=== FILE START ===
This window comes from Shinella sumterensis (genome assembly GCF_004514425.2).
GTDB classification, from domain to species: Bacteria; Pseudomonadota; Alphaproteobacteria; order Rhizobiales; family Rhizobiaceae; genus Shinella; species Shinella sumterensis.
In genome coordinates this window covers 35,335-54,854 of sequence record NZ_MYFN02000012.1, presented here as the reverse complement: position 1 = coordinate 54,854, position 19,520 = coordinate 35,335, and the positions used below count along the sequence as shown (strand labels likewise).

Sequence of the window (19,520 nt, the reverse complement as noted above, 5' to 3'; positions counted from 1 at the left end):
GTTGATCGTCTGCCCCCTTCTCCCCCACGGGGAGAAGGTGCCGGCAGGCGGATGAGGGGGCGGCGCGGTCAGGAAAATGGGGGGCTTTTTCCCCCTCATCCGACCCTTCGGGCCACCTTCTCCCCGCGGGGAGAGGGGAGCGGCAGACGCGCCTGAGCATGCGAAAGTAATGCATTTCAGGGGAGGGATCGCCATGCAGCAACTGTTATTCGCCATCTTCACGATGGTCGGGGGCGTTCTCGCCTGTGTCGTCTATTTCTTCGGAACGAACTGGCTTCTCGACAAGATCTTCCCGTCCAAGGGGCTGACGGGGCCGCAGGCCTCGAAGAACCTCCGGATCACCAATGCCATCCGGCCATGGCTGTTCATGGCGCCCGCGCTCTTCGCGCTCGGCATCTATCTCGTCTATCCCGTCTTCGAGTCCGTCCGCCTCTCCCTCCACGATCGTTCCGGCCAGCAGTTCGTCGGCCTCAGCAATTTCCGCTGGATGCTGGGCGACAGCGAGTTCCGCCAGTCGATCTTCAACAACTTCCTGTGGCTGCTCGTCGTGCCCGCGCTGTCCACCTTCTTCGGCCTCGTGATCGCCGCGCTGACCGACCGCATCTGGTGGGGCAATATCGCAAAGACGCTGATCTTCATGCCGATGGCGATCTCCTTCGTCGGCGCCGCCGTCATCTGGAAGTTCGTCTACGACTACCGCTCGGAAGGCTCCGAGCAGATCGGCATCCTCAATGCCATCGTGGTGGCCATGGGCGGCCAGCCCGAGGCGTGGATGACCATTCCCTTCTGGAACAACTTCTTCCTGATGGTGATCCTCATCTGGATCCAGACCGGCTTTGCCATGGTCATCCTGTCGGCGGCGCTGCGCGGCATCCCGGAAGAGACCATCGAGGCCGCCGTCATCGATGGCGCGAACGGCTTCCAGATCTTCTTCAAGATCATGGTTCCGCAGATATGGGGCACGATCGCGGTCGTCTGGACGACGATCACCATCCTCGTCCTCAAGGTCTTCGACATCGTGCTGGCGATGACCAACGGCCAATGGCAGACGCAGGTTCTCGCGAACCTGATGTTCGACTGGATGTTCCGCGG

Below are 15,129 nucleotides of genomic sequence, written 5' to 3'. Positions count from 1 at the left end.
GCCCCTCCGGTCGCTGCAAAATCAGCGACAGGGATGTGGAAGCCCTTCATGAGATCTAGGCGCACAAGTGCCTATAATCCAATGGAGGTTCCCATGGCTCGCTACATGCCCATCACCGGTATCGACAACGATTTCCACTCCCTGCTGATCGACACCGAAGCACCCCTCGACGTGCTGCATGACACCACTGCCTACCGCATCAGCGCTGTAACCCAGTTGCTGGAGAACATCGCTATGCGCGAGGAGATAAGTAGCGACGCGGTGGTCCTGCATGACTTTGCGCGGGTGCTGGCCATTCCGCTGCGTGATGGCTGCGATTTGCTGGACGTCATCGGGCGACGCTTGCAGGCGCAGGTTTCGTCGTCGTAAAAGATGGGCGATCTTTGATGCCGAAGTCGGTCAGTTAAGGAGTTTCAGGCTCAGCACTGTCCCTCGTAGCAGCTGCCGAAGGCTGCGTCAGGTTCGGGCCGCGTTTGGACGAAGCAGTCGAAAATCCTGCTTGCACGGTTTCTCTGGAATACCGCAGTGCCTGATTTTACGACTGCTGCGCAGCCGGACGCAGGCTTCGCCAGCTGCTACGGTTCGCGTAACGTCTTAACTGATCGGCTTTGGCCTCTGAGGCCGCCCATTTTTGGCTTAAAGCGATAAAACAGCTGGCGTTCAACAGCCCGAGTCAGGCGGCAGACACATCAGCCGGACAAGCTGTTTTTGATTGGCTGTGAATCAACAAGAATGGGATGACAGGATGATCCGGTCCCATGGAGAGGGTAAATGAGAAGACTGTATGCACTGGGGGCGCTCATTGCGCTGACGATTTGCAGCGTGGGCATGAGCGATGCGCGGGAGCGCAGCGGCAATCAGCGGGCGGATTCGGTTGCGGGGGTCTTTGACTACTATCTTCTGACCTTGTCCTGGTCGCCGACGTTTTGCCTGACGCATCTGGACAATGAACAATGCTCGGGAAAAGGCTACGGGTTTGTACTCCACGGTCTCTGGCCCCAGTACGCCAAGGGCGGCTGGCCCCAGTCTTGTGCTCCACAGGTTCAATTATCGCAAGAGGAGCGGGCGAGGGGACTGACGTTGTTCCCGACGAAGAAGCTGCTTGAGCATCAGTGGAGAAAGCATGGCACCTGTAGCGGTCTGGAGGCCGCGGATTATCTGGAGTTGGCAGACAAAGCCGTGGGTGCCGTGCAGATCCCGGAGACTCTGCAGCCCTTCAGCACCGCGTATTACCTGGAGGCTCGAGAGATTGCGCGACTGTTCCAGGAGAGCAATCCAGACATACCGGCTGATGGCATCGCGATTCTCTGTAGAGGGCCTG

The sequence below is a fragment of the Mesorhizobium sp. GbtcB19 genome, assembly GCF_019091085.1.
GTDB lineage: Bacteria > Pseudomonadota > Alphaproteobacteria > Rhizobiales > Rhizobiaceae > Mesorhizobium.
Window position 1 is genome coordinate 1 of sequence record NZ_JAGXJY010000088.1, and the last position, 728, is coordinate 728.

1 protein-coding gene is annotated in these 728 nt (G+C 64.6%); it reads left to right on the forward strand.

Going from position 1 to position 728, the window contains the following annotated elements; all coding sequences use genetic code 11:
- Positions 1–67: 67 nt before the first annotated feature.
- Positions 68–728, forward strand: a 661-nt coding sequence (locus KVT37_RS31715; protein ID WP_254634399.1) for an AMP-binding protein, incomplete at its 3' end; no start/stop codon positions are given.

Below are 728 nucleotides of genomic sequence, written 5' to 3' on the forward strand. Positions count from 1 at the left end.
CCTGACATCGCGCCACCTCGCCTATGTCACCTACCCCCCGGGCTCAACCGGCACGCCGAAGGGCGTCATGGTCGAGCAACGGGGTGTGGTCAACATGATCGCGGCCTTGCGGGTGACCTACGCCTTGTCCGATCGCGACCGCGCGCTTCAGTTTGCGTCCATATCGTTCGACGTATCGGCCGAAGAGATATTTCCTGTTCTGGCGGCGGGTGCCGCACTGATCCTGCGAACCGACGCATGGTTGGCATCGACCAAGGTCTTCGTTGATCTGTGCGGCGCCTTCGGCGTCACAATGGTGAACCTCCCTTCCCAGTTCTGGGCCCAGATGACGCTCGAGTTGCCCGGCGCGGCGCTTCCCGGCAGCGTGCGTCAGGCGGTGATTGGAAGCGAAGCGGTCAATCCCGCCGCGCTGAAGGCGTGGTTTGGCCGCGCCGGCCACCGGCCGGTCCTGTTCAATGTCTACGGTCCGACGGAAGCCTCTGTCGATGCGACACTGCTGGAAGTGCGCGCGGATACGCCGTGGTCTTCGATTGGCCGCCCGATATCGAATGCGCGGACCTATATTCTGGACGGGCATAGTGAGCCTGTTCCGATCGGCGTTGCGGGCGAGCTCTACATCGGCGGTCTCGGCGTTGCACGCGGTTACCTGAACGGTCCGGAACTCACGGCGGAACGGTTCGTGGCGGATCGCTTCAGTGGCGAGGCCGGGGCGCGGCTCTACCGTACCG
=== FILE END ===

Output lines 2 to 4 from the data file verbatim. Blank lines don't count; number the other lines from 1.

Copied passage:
GTDB classification, from domain to species: Bacteria; Pseudomonadota; Alphaproteobacteria; order Rhizobiales; family Rhizobiaceae; genus Shinella; species Shinella sumterensis.
In genome coordinates this window covers 35,335-54,854 of sequence record NZ_MYFN02000012.1, presented here as the reverse complement: position 1 = coordinate 54,854, position 19,520 = coordinate 35,335, and the positions used below count along the sequence as shown (strand labels likewise).

Sequence of the window (19,520 nt, the reverse complement as noted above, 5' to 3'; positions counted from 1 at the left end):